A commission was initiated on March 17, 2010 to look at the events of Medjugorje and it was announced by Cardinal Puljic in February of this year, that it had to be completed before the end of 2012.  Consider that, when investigating something that began 30 years ago, the details can change over time as people repeat the story and it morphs into something different.   That is why tape recorded interviews with the visionaries, made soon after the alleged apparitions began, are of chief interest, and certainly, in the hands of the Commission.

What questions might be answered with those tapes: What did the young visionaries say in the early days when Fr. Jozo Zovko interviewed them? How does that compare to what they claim later, or today? Have parts of the narrative changed? What is in the primary resources used by proponents?  Was hard evidence and damaging information withheld from readers, or "doctored" in a way that would not raise suspicion with regards to authenticity?  If so, who altered texts, and what might be some possible motivations?  Some might wonder: Are translations of the tapes reliable?  Foley compares two sets of transcripts of those tapes.  One set of translations originates from The Hidden Side of Medjugorje by Fr. Ivo Sivrić, OFM (edited by Louis Bélanger).  Using these extensively for his analysis, Donal had permission from Louis to publish long excerpts.  The other set of translations comes from Daria Klanac, a Medjugorje devotee.  The analysis provided sheds some interesting light on what authors have written in pro-Medjugorje books.  The question is, can their versions of history be reconciled with any of the translations of interviews with the visionaries themselves?  Foley explores these very things in Medjugorje Revisited.

Donal begins the book by giving us a historical perspective of the region.  We get a glimpse into the culture - it's strengths, weaknesses, and rituals.   What do we learn about the culture in the centuries, decades, and days before the flashpoint?  Were manifestations of those things seen in the culture in the 21st Century? What are the potential influences? How has the Holy See and local Church dealt with cultural challenges that go back centuries? What happened in the years and months prior to that first purported vision?

Among other things explored, Foley looks closely at scientific testing.  How rigorous was this testing? Were scientists able to do all of the testing that they sought?  Were the visionaries cooperative in every sense, or did they put up obstacles?  Did the visionaries enable scientists to test them all simultaneously?  Donal explores not only the tests that were performed, but the kinds of tests that were not done, and why.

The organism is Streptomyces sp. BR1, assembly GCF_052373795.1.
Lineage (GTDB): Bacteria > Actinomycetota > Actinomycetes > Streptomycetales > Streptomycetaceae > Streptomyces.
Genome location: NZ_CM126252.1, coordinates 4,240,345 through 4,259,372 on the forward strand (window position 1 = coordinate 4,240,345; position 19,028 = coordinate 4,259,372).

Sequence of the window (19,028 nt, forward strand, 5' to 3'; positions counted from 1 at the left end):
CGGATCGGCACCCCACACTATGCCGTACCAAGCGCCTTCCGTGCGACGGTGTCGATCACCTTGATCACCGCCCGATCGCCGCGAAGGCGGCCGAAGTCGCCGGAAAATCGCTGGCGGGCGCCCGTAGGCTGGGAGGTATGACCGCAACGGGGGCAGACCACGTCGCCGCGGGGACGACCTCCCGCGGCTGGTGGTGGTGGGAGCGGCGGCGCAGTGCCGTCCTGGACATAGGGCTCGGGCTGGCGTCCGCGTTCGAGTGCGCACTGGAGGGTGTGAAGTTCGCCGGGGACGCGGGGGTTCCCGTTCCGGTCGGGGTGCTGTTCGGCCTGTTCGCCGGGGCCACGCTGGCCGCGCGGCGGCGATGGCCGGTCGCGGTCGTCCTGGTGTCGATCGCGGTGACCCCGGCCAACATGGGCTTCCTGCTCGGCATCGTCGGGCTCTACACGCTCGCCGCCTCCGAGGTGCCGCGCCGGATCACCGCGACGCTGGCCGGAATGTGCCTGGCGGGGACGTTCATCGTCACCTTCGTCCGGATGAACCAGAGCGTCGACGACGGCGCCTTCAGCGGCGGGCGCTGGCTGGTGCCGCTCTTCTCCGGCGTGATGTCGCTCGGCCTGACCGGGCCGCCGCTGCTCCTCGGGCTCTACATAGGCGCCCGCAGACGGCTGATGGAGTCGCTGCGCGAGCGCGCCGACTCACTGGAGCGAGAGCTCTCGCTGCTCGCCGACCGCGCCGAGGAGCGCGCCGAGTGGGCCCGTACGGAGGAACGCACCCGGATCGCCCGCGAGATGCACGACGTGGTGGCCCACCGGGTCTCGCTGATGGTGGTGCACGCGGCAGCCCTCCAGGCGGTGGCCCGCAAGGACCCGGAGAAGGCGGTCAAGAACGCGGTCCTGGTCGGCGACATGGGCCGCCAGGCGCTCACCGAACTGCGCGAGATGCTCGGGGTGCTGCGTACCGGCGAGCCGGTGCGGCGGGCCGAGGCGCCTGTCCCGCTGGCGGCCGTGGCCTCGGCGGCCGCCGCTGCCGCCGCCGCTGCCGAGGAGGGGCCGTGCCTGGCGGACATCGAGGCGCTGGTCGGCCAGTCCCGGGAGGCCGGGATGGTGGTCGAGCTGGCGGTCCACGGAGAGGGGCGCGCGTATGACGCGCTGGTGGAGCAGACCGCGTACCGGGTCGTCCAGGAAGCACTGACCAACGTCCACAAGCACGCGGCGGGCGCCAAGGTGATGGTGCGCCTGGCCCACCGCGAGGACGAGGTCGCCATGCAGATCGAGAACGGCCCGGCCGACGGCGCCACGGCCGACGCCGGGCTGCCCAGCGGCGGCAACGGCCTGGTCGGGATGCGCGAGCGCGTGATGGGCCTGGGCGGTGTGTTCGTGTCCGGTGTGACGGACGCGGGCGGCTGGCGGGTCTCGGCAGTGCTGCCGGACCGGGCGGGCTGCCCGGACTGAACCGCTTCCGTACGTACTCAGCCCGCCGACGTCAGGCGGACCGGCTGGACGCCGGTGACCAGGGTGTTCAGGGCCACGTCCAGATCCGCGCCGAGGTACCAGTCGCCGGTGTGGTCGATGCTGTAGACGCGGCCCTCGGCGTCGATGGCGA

Cardinal Vinko Puljić, the metropolitan archbishop in Bosnia & Herzegovina, said the work of the commission would be done by the end of 2012, and that it would go to the Holy Father for his final judgment.  The months ahead will be a great opportunity to familiarize yourself with hard evidence that would have been in the hands of the Commission. Medjugorje Revisited is for everyone - those who believe in it's authenticity, disbelieve in it, and especially for fence sitters who would like to believe, but feel conflicted.  Anyone who has been made to feel uncomfortable or brow-beaten by devotees because they do not believe in the authenticity of the Medjugorje visions will be put at ease about exploring their reservations.  The book is detailed, objective, and written with compassion and love for truth - something which can never be sacrificed, even for all the conversions and vocations in the world.  People on all sides should want, more than approval or disapproval, the truth.

*******

From personal experience, every time I met the Holy Father he had great interest in 
the question of Medjugorje, a question to which he was directed from the very beginning 
that he became prefect of the Congregation for the Doctrine of the Faith. 
It deals with a question for which he feels responsible as the supreme head of the Church 
to pronounce a clear message. 



Purchase Information:

United States: MEDJUGORJE REVISTED: 30 Years of Visions or Religious Fraud?
UK and Germany: See Donal's Reference Page